While Nokia phones are sold on both Amazon and Flipkart, the company stays out of flash sales — a strategy that has become a staple for brands like Xiaomi and OnePlus
Once a darling of the mobile telephony world, Nokia’s second innings, under the aegis of HMD Global, has yet to make a significant dent in the cut-throat smartphone segment in India. Once a market leader with nearly 60% share, the Finnish mobile phone brand now commands 1.9% of the smartphone market in India, according to Counterpoint Research.
However, in the three years since its comeback, Nokia has fared better in the feature phone segment. Since 2019, Nokia has claimed 9% of the feature phone market, and is ranked among the top five feature phone brands in India. As per industry estimates, feature phones account for around 50% of the Indian mobile phone market.
Nokia is betting solely on its software play in a market that is obsessed with hardware specifications. The brand is claiming to shun “planned obsolescence”, which it believes has come to define the smartphone category. Ajey Mehta, VP and region head, APAC and India, HMD Global, says, “With Android One, we promise two years of OS updates and three years of monthly security patches on all our phones. Therefore, users don’t need to keep changing phones to have the latest features.”
Sample this: in September alone, there were 60 new mobile phone launches across price ranges. Smartphone analysts believe that a majority of consumers prioritise new features and hardware specifications over software details like the OS and its upgrades.
“To consumers, freshness of features is very important,” says Navkendar Singh, research director, IDC India. “Consumers compare specs like battery life, RAM and camera quality.”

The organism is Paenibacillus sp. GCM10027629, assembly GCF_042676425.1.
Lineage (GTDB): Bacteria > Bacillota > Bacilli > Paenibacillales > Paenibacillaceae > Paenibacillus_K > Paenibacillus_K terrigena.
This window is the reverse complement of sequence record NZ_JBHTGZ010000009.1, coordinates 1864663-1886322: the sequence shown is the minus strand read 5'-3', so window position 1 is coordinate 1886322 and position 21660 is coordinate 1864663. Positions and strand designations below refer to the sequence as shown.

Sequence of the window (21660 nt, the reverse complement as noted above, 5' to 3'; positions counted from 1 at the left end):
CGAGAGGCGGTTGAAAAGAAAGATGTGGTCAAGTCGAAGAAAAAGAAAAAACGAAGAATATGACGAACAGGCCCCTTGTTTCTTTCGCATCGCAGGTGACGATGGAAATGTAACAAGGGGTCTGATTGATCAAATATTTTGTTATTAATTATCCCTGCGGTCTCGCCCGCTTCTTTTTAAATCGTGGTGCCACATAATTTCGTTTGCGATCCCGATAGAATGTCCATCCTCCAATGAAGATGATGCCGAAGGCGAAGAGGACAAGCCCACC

The problem with Nokia’s bet on software over hardware is that consumers value security and OS upgrades only after making a purchase, as pointed out by Tarun Pathak, associate director, Counterpoint Research.
From a sales perspective, Nokia’s Android One strategy could prove counterintuitive as users may end up buying fewer Nokia phones. But Mehta is not worried. “There will be a section of the market that will want the latest specs, but there will also be a sizeable chunk of consumers who will stay loyal to their Nokia phones. We do not want to compromise consumer experience to shorten purchase cycles,” he says.
Singh says Nokia should stay put in the high-volume, low-margin feature phone market, as it is expected to stay relevant in India for the foreseeable future.
Currently, Nokia is playing in the cluttered Rs 10,000-Rs 20,000 smartphone price band where competition is brutal. “Nokia must create desirable premium (Rs 25,000-Rs 40,000) flagship products. There will be users looking to upgrade from a Xiaomi or Realme smartphone,” he adds.
Mehta agrees that Nokia’s specs are not disruptive, but he insists they are “competitive”. Nokia’s latest smartphone, Nokia 7.2, comes with the flavour of the season — triple cameras — and is priced at Rs 18,599-Rs 19,599.
Nokia has 500 exclusive distributors and is present in 10,000 stores across 300 cities in India. Yet, it has not been able to claim a satisfactory share of retail shelf space, owing to the popularity of Chinese mobile phone brands, the likes of Vivo, Oppo, Xiaomi and Realme, which are known to spend extensively on marketing. Some of these brands have different brand ambassadors for every new handset launch.
Pathak says Nokia’s low retail presence is a result of consumer behaviour. “Retailers do not push products anymore; the consumer today is hyper aware and knows which phone to buy,” he adds.
On the marketing front, Nokia revived its association with IPL team Kolkata Knight Riders in 2018. The brand also roped in Parineeti Chopra, Alia Bhatt and PV Sindhu as endorsers. But have these efforts paid off? “Visibility is relative. In the smartphone market, Nokia is not as visible as some of the other, more aggressively marketed brands,” says Dheeraj Sinha, CSO, Leo Burnett.
Nokia’s low visibility on e-commerce marketplaces, too, is conspicuous. While Nokia phones are sold on both Amazon and Flipkart, the company stays out of flash sales — a strategy that has become a staple for brands like Xiaomi, Realme and OnePlus. Furthermore, other brands also have strong online communities that contribute to word-of-mouth marketing.
As per experts, Nokia needs to market itself more aggressively by harnessing the power of its legacy to command a higher share of voice.